The £3m the taxpayer will save from the voluntary 5 per cent cut in ministerial salaries is a fine example of the sort of efficiency savings virtually everyone would like to see spring up across the public sector. The efforts of those serving in the Government will not, we can safely assume, be badly compromised by this loss of financial incentive. Perhaps they should have balanced their salary cut with a longer-term scheme for performance-related pay, dependent on the savings in the public purse they make – without cutting the standards of provision.
Sadly, such rewards may be scant. The reality, as the Conservatives recognised in opposition – when they were attacking their opponents' "efficiency savings" – is that cutting down on waste is the oldest trick in the book for a politician in a corner. In reality, the pain will be much greater than that suffered by new ministers on 95 per cent of a pretty acceptable remuneration package (Jaguar as standard for the lucky ones).
The £6bn in cuts that seem inevitable in George Osborne's emergency Budget next month will probably lead to the loss of between 30,000 and 60,000 public sector jobs, according to the National Institute of Economic and Social Research (NIESR). And, just as Vince Cable warned before he was signed up to the coalition project, it will knock back recovery. The NIESR puts the impact at between 0.1 and 0.2 per cent of GDP – which doesn't sound much until you put it in the context of an economy growing by just 1 per cent over 2010. The crisis in the eurozone – our largest export market by far – could shrink that still further. A rise in VAT to 19 or 20 per cent will also do little to support the economy. (It may be pre-announced for next year to bring consumer spending forward, but will still be a dampener). Half a million public jobs will go over the next five years.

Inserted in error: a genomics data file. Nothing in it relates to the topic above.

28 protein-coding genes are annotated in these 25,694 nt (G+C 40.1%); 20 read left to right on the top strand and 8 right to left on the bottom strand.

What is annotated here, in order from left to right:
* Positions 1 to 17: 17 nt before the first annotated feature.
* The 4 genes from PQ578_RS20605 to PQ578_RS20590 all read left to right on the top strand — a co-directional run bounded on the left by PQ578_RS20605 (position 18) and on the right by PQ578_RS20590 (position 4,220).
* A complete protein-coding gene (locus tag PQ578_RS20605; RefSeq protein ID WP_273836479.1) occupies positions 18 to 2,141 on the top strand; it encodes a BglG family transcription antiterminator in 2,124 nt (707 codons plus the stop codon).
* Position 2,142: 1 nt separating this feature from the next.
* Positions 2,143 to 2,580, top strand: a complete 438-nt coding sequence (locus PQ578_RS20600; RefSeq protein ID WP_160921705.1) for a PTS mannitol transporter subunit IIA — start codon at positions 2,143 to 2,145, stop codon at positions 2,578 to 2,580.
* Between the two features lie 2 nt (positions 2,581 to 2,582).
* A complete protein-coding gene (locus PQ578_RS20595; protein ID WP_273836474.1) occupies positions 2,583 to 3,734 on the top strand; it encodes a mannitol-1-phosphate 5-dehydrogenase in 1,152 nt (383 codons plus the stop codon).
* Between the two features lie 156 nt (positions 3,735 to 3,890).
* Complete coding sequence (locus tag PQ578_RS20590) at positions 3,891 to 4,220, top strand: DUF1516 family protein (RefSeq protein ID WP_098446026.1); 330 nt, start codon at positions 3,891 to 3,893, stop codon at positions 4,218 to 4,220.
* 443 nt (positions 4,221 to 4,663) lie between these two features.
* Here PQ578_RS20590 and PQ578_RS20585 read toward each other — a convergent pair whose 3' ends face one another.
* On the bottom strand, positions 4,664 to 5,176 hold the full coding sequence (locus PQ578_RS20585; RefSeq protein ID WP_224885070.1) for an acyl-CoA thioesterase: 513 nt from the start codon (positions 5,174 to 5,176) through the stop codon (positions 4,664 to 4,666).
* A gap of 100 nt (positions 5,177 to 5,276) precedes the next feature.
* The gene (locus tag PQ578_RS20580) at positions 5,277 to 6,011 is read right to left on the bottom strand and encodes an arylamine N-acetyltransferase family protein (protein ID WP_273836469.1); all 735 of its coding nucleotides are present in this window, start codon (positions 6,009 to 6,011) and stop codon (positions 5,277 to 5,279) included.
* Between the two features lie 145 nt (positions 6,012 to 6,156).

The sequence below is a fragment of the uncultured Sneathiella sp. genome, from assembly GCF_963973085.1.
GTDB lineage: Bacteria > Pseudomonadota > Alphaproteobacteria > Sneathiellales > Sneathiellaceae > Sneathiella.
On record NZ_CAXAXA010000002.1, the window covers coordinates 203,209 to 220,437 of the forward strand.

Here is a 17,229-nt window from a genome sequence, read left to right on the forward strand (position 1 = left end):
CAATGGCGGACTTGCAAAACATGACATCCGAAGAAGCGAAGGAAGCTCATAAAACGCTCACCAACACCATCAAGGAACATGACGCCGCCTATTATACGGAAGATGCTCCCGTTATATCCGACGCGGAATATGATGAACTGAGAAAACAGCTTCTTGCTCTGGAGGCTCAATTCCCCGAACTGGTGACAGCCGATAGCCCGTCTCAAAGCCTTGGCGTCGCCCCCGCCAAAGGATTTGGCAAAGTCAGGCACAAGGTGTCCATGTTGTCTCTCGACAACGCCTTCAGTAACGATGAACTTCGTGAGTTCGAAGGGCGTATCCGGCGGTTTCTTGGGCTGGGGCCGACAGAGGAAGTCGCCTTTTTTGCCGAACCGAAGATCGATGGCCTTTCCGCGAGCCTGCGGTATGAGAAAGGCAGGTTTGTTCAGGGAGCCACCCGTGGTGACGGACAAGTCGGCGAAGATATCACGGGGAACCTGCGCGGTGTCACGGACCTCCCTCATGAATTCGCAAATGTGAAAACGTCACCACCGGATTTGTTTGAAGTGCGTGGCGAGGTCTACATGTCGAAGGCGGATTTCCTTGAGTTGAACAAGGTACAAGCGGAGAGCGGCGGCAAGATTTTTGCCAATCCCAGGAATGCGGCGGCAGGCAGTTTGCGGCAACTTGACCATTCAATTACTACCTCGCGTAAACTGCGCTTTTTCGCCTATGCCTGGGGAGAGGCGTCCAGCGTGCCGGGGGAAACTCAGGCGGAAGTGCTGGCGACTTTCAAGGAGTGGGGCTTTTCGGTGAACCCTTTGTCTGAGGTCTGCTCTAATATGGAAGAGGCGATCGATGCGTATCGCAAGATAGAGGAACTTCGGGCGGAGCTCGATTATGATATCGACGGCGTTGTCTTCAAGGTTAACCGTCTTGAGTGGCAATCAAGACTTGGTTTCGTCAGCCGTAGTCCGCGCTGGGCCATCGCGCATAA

The upshot is that Mr Cable and Nick Clegg will find themselves implementing an economic policy that they predicted would be a disaster just weeks ago. Now they must both hope that they were wrong and that David Cameron and Mr Osborne were right.
Then again, even that £6bn of cuts pales when the true, and as yet undisclosed, extent of spending cuts will be laid bare in the autumn. The comprehensive spending review will, at last, reveal where the cuts will be implemented. The "black hole" in the coalition's finances may prove even larger than the £52.5bn in undisclosed cuts the Tories advocated during the election. That's because, despite the stirring rhetoric about restoring the public finances, the coalition's policy statement suggests that they are keener to accommodate each others' tax cuts than they are to take on the unpalatable task of slashing public spending and public services.
The task of taming the deficit – as Labour and Liberal Democrats argued until the new government was formed – is less one of scale than one of timing. Cutting now is a risk to recovery. Mervyn King, Governor of the Bank of England, stressed the risks again this week, even as he praised the new government's plans. At a time when so many nations around the world are also cutting public spending and reducing borrowing – Greece is only the most spectacular case of a global trend – it is worth asking too what happens if everyone deflates at once. This is not the sort of phased considered support to the international recovery envisaged in successive G20 communiqués.
Instead the world seems set to slip into a downward spiral of competitive deflation. It is a classic paradox; what is sound policy for Ireland, or Greece, or even Britain, becomes insane when repeated on a world scale. Deflation, let it be remembered, often makes public deficits worse, at least in the short term, by choking growth employment confidence – and tax revenues. Days into its existence, this government is already displaying signs of a split personality.